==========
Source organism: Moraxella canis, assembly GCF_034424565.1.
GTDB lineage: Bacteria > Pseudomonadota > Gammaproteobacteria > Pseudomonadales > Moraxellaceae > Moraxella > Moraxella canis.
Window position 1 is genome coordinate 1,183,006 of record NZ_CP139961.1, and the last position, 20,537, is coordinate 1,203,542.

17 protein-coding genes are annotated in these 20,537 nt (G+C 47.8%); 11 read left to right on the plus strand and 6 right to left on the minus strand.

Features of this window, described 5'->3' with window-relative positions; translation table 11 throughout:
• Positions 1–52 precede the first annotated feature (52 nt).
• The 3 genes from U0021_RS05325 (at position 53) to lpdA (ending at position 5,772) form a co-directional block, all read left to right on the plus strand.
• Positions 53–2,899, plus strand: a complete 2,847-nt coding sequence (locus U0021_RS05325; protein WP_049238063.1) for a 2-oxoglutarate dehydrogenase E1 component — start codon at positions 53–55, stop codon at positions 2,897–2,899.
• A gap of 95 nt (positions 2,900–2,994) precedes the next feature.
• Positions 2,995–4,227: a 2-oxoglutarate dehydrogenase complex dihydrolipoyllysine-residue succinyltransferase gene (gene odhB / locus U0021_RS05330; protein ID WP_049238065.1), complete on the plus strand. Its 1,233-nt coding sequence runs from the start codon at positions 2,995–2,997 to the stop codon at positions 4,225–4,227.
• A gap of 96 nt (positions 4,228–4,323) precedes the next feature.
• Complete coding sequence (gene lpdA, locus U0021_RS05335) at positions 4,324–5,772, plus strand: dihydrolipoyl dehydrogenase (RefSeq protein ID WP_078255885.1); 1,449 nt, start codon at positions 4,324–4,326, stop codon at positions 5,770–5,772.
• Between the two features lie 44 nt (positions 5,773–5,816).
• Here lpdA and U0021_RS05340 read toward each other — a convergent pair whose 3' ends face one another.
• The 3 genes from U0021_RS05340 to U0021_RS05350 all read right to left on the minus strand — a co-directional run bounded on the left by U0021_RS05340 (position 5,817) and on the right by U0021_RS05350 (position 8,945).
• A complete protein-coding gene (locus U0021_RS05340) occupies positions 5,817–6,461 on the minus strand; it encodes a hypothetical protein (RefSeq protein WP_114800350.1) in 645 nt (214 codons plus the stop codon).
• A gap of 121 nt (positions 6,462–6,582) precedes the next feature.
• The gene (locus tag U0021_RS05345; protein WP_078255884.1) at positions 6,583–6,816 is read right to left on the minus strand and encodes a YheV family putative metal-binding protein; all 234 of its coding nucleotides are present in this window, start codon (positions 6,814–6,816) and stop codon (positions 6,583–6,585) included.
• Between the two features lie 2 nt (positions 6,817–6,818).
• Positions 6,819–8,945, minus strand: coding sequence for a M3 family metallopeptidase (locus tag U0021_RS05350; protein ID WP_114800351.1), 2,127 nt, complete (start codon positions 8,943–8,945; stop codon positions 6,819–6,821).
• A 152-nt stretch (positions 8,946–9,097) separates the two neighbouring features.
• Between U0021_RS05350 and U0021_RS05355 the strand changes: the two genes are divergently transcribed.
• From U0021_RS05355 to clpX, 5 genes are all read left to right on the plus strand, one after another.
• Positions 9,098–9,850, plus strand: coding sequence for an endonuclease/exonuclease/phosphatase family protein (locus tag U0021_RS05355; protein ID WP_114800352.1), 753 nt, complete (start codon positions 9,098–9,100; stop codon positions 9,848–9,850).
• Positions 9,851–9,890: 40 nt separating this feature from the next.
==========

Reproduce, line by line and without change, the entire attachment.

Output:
Source organism: Moraxella canis, assembly GCF_034424565.1.
GTDB lineage: Bacteria > Pseudomonadota > Gammaproteobacteria > Pseudomonadales > Moraxellaceae > Moraxella > Moraxella canis.
Window position 1 is genome coordinate 1,183,006 of record NZ_CP139961.1, and the last position, 20,537, is coordinate 1,203,542.

17 protein-coding genes are annotated in these 20,537 nt (G+C 47.8%); 11 read left to right on the plus strand and 6 right to left on the minus strand.

Features of this window, described 5'->3' with window-relative positions; translation table 11 throughout:
• Positions 1–52 precede the first annotated feature (52 nt).
• The 3 genes from U0021_RS05325 (at position 53) to lpdA (ending at position 5,772) form a co-directional block, all read left to right on the plus strand.
• Positions 53–2,899, plus strand: a complete 2,847-nt coding sequence (locus U0021_RS05325; protein WP_049238063.1) for a 2-oxoglutarate dehydrogenase E1 component — start codon at positions 53–55, stop codon at positions 2,897–2,899.
• A gap of 95 nt (positions 2,900–2,994) precedes the next feature.
• Positions 2,995–4,227: a 2-oxoglutarate dehydrogenase complex dihydrolipoyllysine-residue succinyltransferase gene (gene odhB / locus U0021_RS05330; protein ID WP_049238065.1), complete on the plus strand. Its 1,233-nt coding sequence runs from the start codon at positions 2,995–2,997 to the stop codon at positions 4,225–4,227.
• A gap of 96 nt (positions 4,228–4,323) precedes the next feature.
• Complete coding sequence (gene lpdA, locus U0021_RS05335) at positions 4,324–5,772, plus strand: dihydrolipoyl dehydrogenase (RefSeq protein ID WP_078255885.1); 1,449 nt, start codon at positions 4,324–4,326, stop codon at positions 5,770–5,772.
• Between the two features lie 44 nt (positions 5,773–5,816).
• Here lpdA and U0021_RS05340 read toward each other — a convergent pair whose 3' ends face one another.
• The 3 genes from U0021_RS05340 to U0021_RS05350 all read right to left on the minus strand — a co-directional run bounded on the left by U0021_RS05340 (position 5,817) and on the right by U0021_RS05350 (position 8,945).
• A complete protein-coding gene (locus U0021_RS05340) occupies positions 5,817–6,461 on the minus strand; it encodes a hypothetical protein (RefSeq protein WP_114800350.1) in 645 nt (214 codons plus the stop codon).
• A gap of 121 nt (positions 6,462–6,582) precedes the next feature.
• The gene (locus tag U0021_RS05345; protein WP_078255884.1) at positions 6,583–6,816 is read right to left on the minus strand and encodes a YheV family putative metal-binding protein; all 234 of its coding nucleotides are present in this window, start codon (positions 6,814–6,816) and stop codon (positions 6,583–6,585) included.
• Between the two features lie 2 nt (positions 6,817–6,818).
• Positions 6,819–8,945, minus strand: coding sequence for a M3 family metallopeptidase (locus tag U0021_RS05350; protein ID WP_114800351.1), 2,127 nt, complete (start codon positions 8,943–8,945; stop codon positions 6,819–6,821).
• A 152-nt stretch (positions 8,946–9,097) separates the two neighbouring features.
• Between U0021_RS05350 and U0021_RS05355 the strand changes: the two genes are divergently transcribed.
• From U0021_RS05355 to clpX, 5 genes are all read left to right on the plus strand, one after another.
• Positions 9,098–9,850, plus strand: coding sequence for an endonuclease/exonuclease/phosphatase family protein (locus tag U0021_RS05355; protein ID WP_114800352.1), 753 nt, complete (start codon positions 9,098–9,100; stop codon positions 9,848–9,850).
• Positions 9,851–9,890: 40 nt separating this feature from the next.